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CRL Reports: Conservation of Ceramic Firepots

Mombasa, Kenya Project
Institute of Nautical Archaeology

Throughout each year, the Conservation Research Laboratory conserves material from a number of different archaeological projects. The purpose of these CRL reports is to showcase the conservation procedures used to treat some of the more interesting archaeological material. The conservation of ceramic firepots from a 17th-century Portuguese ship is showcased in this report.  The Santo Antonio de Tanna wrecked in Mombasa Harbor, Kenya, in 1697.  It was excavated by the Institute of Nautical Archaeology.

The Oxford Universal Dictionary on Historical Principles (1955:703) defines a firepot as “An earthen pot filled with combustibles used as a missile.”  A more complete description is found in a 16th-century text:

Make great and small earthen pottes which must be but half baked, and like unto the picture in the mergent . . . . Fill every of those pottes halfe with grosse gunpowder pressed downe harde, and with one of the five severall mixtures next following in this Chapter, fill up the other half of those pottes: This done, cover the mouth of every potte with a peece of canvasse bound hard about the mouth of the potte, and well imbrued in melted brimstone. Also tie round about the middle of every potte a packthreed, and then hang upon the same packthreed round about the potte so many Gunmatches of a finger length as you wil, & when you wil throe any of these pottes among enemies, light the same gun-matches that they may so soone as the potte is broken with his fall uppon the ground, fire the mixture of the potte. Or rather put fire to the mixture at the mouth of the potte, & by so doing make the same to burn before you doe throe the potte from you, because it is a better and more surer way than the other: I meane than to fire the said mixture after the potte is broken with burning gunmatches. Moreover this is to be noted, that the small pottes do serve for to be throne out of one shippe into an other in fight uppon the sea, and that the great pottes are to be used in service uppon the lande for the defence of townes, fortes, walles, and gates, and to burne such things as the enemies shall throe into ditches for to fill up the same ditches, and also to destroy emenies in their trenches and campes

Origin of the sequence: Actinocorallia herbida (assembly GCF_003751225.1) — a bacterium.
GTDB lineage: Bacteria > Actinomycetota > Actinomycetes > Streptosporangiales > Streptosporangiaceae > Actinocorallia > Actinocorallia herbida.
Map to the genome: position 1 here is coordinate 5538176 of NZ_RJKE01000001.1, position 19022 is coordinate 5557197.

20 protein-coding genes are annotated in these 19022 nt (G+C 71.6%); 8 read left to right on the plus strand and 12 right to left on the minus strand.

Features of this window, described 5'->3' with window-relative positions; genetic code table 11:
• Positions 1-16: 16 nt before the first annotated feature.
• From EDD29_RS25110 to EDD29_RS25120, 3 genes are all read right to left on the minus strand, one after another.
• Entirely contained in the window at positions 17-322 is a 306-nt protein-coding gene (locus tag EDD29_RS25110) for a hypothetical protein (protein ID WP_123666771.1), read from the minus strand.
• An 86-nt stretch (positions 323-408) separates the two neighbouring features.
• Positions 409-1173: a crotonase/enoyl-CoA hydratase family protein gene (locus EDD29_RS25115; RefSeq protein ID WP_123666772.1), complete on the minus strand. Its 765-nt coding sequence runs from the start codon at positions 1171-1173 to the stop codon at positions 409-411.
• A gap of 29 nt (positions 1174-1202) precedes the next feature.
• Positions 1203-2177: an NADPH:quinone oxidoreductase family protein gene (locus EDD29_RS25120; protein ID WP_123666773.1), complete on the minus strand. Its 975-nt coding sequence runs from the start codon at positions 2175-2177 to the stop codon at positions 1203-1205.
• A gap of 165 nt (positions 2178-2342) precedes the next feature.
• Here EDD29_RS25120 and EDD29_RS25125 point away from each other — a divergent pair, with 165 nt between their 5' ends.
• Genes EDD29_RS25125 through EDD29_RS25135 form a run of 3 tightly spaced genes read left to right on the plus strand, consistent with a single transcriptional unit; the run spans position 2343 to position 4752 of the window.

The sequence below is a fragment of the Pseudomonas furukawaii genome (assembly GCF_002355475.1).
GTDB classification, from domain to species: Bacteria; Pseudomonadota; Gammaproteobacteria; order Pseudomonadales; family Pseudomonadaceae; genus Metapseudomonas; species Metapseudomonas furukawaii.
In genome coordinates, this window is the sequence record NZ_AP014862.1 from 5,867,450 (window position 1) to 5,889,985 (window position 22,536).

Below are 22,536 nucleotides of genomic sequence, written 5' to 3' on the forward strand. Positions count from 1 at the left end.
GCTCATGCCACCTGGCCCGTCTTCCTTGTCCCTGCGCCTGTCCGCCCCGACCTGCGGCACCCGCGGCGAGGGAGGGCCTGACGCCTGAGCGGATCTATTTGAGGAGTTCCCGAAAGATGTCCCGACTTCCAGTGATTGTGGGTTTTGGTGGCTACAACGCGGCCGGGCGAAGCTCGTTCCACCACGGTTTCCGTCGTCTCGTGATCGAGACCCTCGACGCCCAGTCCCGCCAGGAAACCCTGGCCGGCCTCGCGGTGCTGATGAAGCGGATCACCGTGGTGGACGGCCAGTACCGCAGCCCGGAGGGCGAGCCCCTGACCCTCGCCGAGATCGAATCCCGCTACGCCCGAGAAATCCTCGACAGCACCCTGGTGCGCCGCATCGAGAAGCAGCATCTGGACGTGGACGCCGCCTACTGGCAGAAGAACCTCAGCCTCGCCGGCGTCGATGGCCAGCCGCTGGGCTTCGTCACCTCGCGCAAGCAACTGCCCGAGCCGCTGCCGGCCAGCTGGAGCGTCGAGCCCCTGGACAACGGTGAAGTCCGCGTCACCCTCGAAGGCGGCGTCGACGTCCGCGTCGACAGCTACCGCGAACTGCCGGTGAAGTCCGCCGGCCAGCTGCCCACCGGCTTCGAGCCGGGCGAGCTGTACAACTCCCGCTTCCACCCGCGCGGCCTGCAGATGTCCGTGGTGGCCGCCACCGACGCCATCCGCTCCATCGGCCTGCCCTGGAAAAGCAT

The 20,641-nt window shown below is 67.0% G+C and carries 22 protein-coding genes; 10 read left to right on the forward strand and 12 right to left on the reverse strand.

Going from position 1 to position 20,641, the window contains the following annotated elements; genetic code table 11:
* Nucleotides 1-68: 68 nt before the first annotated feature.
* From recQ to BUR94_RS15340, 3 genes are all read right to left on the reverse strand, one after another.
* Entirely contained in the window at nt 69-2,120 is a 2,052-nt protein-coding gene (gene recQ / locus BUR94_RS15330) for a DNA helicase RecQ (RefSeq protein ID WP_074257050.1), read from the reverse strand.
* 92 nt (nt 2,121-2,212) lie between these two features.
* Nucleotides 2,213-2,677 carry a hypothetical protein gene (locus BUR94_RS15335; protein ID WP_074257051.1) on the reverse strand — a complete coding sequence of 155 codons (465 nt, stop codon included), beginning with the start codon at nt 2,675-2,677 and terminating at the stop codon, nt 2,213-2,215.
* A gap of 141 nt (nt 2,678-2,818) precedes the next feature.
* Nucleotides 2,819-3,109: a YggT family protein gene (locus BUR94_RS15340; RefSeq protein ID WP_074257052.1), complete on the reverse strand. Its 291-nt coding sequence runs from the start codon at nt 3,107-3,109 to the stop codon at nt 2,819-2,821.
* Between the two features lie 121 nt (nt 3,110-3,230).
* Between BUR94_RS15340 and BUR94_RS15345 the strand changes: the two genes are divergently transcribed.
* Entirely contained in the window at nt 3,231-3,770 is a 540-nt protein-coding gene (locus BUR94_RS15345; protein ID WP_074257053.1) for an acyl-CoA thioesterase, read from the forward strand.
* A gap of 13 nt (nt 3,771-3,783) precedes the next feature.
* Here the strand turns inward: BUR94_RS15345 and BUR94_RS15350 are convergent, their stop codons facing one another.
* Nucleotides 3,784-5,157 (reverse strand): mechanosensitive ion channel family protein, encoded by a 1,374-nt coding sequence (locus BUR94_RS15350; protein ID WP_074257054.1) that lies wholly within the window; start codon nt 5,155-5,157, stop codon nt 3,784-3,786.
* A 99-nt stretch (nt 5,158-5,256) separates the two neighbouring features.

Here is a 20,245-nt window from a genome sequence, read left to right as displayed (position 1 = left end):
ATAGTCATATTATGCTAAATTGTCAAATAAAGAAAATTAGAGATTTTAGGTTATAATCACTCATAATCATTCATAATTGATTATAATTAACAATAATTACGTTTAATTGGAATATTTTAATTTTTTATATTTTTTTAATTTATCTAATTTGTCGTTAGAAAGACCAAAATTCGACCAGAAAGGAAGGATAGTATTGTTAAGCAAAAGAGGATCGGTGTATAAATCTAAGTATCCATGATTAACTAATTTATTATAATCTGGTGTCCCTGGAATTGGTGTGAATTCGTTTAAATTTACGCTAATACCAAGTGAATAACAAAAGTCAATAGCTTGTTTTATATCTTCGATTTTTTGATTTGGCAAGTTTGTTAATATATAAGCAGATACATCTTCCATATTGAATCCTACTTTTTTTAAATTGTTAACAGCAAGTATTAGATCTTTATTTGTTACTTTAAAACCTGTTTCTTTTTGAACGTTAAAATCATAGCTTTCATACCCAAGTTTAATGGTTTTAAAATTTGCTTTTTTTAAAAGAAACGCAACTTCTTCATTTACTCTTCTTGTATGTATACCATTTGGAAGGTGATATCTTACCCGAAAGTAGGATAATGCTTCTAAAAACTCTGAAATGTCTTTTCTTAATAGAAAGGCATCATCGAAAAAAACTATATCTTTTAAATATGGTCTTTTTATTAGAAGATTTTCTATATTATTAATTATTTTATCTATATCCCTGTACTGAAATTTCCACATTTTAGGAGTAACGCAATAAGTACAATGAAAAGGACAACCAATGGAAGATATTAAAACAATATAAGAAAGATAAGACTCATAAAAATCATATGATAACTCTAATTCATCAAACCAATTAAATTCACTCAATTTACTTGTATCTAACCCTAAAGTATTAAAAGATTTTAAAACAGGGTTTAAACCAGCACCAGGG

(after Lucar 1588, cited in Martin 1994:207-217).

Firepots as incendiary weapons. Source: Biringuccio 1540

Firepots as incendiary weapons. Source: Biringuccio 1540

Ten firepots were found on the Santo Antonio de Tanna that fit the above description.  They are poorly fired ceramic vessels that would have been filled with a combustible material and then either thrown by hand, slung in an attached lanyard, or delivered by sling (Darroch 1986:86; Martin 1994:210).


Similar incendiary devices are shown at right in a wood cut by Biringuccio 1540.

See below for other examples of firepots.

different drawings of firepots

Ceramic firepots from (a) La Trinidad Valencera, (b) Church Rocks wreck, (c) Dudley Castle, Worcestershire, (grenade form), (d) La Trinidad Valencera (possible firepot), and (e) Santo Antonio de Tanna.
Source: Martin 1994:Figure 1



more firepot drawings

Contemporary representations of firepots (not to same scale): (a) from 1588, (b) from 1598, (c) from 1571, (d) from 1588, (e) from 1628 (this is a close parallel to the Santo Antonio de Tanna example), (f) from 1571.
Source: Martin 1994:Figure 2













From these examples, it would appeart that firepots are rather common in the 16th century. As Martin (1994:211) notes, “by the mid 17th century, ceramic firepots had largely been superseded by explosives grenades of cast iron or glass.”